Women are begging to be led by their man. I would suggest the man needs to lead this, to be responsible for making sure it happens, to lead his woman to the relationship she/you both inspire to have. The men are responsible for the ‘container’ of the relationship. Creating a space for the woman to be free to be the feminine energy they are.


1. Mirroring

One person shares his/her feelings or experiences to the other, owning the feeling by saying “I feel ...”. A useful phrase to use might be “When I think about X, I feel...” It is sharing a feeling, not a thought, judgement or criticism and owning it. We can be lazy with our language and use the words “I feel”, but what tends to follow is a thought or judgement rather than a feeling. Make sure it is a feeling not a judgement. Make sure you are not blaming something/someone for the feeling. “When I think about X, I feel” not “When you said X, it made me feel”.

The listener’s job is to listen with the intent to understand, not to respond. In response the listener plays back the words, either word for word or paraphrasing, to demonstrate they have heard. They could start by saying “Let me see if I have got you. You said...”

The listener could then ask “Is there more?”. Th is helps the sharer explore if there is anything else they want share on the subject. Give them space to consider whether there is more. This demonstrates to your partner you are open to what they have to say, whatever it is. If they share more, again demonstrate you have heard by playing back what they have said to give them an opportunity to check you have got it all.

Some mirroring phrases: “Let me see if I’ve got it...”, “I heard you say...”, “Did I get that?”, “Is there more?”.

2. Validation

This step is to acknowledge their experience verbally so they hear it. Validation is verbally acknowledging their experience as being valid i.e. not telling them it is necessary or they are silly for feeling that way or trying to correct them in any way.

You don’t have to agree with them to validate their experience. Remember you are getting in to their model of the world and seeing things from their perspective/mindset in that moment and acknowledging the reality of it for them. If something doesn’t make sense you can ask for clarity on what doesn’t make sense, but without judgement or whether it is right or wrong.

When you validate your partner you can often see a shift in their energy and their way of being as they feel accepted.

Some validation phrases: “That makes sense to me because...”, “I can understand that given that...”, “I can see how you would see it that way because...”.

3. Empathy

So far the listener has demonstrated they have heard their partner without judgement. The next step is in some ways the crown jewels. It is going deeper from ‘hearing’ someone to ‘understanding’ them. More importantly it is demonstrating that you understand. You cannot say “I understand how you feel”, only the sharer can say “you understand” when you have demonstrated you understand.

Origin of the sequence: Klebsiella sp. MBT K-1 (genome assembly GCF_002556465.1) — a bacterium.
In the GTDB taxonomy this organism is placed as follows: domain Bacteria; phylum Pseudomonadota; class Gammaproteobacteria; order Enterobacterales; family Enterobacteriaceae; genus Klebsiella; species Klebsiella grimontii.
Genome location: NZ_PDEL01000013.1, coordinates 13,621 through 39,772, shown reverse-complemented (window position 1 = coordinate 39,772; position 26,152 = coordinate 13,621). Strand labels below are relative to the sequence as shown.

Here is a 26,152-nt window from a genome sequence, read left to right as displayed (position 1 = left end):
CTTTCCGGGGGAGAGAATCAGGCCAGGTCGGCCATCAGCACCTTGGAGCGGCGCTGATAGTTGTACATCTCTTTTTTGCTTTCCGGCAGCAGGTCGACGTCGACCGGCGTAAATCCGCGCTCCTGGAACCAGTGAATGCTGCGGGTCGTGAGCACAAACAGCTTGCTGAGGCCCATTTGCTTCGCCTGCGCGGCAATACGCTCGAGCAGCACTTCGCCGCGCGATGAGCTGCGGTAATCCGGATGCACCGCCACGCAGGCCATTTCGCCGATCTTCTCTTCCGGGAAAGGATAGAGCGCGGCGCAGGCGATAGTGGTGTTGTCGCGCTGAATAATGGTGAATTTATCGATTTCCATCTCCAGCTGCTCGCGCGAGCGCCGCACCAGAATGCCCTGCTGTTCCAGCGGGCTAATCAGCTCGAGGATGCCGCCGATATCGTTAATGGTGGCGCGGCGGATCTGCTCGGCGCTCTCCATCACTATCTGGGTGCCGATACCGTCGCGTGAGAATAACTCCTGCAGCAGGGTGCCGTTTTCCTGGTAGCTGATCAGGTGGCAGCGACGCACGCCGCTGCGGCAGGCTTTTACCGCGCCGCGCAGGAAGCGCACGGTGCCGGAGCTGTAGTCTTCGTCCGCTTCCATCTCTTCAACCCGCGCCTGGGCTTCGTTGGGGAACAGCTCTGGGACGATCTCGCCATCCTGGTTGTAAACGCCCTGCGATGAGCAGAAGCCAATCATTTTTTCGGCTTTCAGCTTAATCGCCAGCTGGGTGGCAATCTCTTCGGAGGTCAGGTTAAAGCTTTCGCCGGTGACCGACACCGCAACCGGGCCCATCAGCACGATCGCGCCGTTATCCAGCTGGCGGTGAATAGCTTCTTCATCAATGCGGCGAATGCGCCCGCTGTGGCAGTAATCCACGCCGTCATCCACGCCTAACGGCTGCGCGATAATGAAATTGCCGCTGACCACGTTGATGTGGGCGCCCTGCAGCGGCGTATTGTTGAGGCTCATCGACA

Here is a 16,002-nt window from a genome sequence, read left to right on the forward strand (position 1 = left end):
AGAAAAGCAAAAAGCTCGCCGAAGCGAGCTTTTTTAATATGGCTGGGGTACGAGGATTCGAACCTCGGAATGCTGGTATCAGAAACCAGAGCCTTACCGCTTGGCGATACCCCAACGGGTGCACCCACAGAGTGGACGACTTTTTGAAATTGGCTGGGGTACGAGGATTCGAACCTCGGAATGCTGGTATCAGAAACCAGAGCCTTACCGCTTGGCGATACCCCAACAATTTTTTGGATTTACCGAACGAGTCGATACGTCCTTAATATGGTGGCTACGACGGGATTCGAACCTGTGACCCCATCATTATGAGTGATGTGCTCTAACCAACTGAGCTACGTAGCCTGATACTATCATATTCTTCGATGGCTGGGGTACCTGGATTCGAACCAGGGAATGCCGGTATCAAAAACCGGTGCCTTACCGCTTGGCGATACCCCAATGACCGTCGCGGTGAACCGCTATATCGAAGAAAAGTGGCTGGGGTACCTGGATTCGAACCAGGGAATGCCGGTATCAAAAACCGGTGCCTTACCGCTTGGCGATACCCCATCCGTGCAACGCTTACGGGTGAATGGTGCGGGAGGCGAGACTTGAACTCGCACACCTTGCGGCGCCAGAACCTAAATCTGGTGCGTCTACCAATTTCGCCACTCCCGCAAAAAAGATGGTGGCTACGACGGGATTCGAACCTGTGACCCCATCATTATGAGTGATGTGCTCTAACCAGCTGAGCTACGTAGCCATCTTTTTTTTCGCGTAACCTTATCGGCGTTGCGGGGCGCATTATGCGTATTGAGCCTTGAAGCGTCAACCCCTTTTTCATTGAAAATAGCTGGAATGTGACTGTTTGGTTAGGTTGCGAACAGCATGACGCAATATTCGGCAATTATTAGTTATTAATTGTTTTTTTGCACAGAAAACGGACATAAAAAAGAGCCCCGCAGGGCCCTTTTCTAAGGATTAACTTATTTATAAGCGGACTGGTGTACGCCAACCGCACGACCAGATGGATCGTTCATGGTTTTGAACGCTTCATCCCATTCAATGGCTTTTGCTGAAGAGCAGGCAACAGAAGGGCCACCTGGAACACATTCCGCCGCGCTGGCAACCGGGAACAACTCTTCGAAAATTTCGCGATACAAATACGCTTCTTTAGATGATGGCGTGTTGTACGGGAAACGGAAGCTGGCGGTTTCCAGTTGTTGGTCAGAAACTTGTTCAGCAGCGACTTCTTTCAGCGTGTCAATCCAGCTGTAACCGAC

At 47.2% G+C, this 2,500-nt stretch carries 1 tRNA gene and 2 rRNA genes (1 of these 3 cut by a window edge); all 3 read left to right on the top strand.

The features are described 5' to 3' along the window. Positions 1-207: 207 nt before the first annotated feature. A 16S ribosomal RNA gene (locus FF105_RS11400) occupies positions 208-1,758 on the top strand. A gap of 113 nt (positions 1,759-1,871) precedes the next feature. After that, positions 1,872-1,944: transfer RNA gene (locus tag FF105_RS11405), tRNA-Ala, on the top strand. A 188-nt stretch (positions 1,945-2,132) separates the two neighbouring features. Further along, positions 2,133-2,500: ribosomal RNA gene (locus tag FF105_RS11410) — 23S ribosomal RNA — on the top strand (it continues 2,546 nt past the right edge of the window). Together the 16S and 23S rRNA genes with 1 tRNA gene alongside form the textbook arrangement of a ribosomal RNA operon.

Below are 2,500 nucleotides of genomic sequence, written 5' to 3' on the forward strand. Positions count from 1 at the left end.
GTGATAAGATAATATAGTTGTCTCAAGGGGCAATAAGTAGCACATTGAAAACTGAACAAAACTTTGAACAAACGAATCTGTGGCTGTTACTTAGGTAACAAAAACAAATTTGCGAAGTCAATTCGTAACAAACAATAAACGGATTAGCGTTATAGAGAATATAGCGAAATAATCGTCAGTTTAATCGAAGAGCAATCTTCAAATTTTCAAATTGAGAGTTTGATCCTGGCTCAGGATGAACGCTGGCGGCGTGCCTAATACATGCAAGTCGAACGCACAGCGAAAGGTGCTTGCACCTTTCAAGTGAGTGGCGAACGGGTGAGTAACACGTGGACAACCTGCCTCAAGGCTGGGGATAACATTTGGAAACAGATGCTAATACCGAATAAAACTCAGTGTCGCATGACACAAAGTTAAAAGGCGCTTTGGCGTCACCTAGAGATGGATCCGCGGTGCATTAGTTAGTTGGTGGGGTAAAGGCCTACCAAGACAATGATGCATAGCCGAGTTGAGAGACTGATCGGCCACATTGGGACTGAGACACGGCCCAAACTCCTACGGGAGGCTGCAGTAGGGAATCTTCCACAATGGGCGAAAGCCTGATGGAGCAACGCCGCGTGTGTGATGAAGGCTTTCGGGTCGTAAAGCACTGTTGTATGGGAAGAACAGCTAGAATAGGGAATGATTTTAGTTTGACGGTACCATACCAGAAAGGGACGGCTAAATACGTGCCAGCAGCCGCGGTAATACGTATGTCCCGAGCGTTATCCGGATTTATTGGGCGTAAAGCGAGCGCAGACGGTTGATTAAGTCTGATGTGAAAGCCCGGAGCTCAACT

We can all have a different experience of what we mean when we use a word. Once my wife and I both said we felt angry about a situation. When we unpacked it she was livid and I was annoyed. We both had a very different experience even though we had used the same word.

Empathy is demonstrating you understand their experience behind their words. Don’t listen to what they are saying, feel in to the energy of what they mean behind the words.

The best place to start is to play-back how you think they are feeling in your own words. “I imagine you are feeling scared right now, is that right?” Find out how strong the feeling is, perhaps on a scale of 1 to 10. Perhaps think of a time you felt the same feeling in your life. “Is it like the time I was scared I was going to lose my job?”. This gives your partner an opportunity to refine your understanding of their experience. They may say “Yes, that’s just it, but 100 times stronger”. Or they may say “No it’s not like that it’s like the time we got lost in the dark on the walk in the hills”.

The questioning and exploring helps refine your understanding of their experience behind the words, which demonstrates to them that you really understand how they feel. At the end you can check to see if there is anything else you could have acknowledged, but didn’t.

Some empathy phrases: “I imagine you might be feeling... Is that right?”, “Is it like [metaphor]”, “Is it like the time I...”.


You can do this for a particular issue you are facing in your life at that time or just as a way of checking in with each other and connecting at a deeper level. You can do it both ways and switch roles or do it one way.

Have fun connecting and feeling more united. I know it may not feel like it, but there can be some amazing gifts for you on this rollercoaster and I hope that a deeper connection between you and your partner is one of them.


Russell Davis, Fertility Cognitive Hypnotherapist, Coach, Author & Speaker,

Juliana Kassianos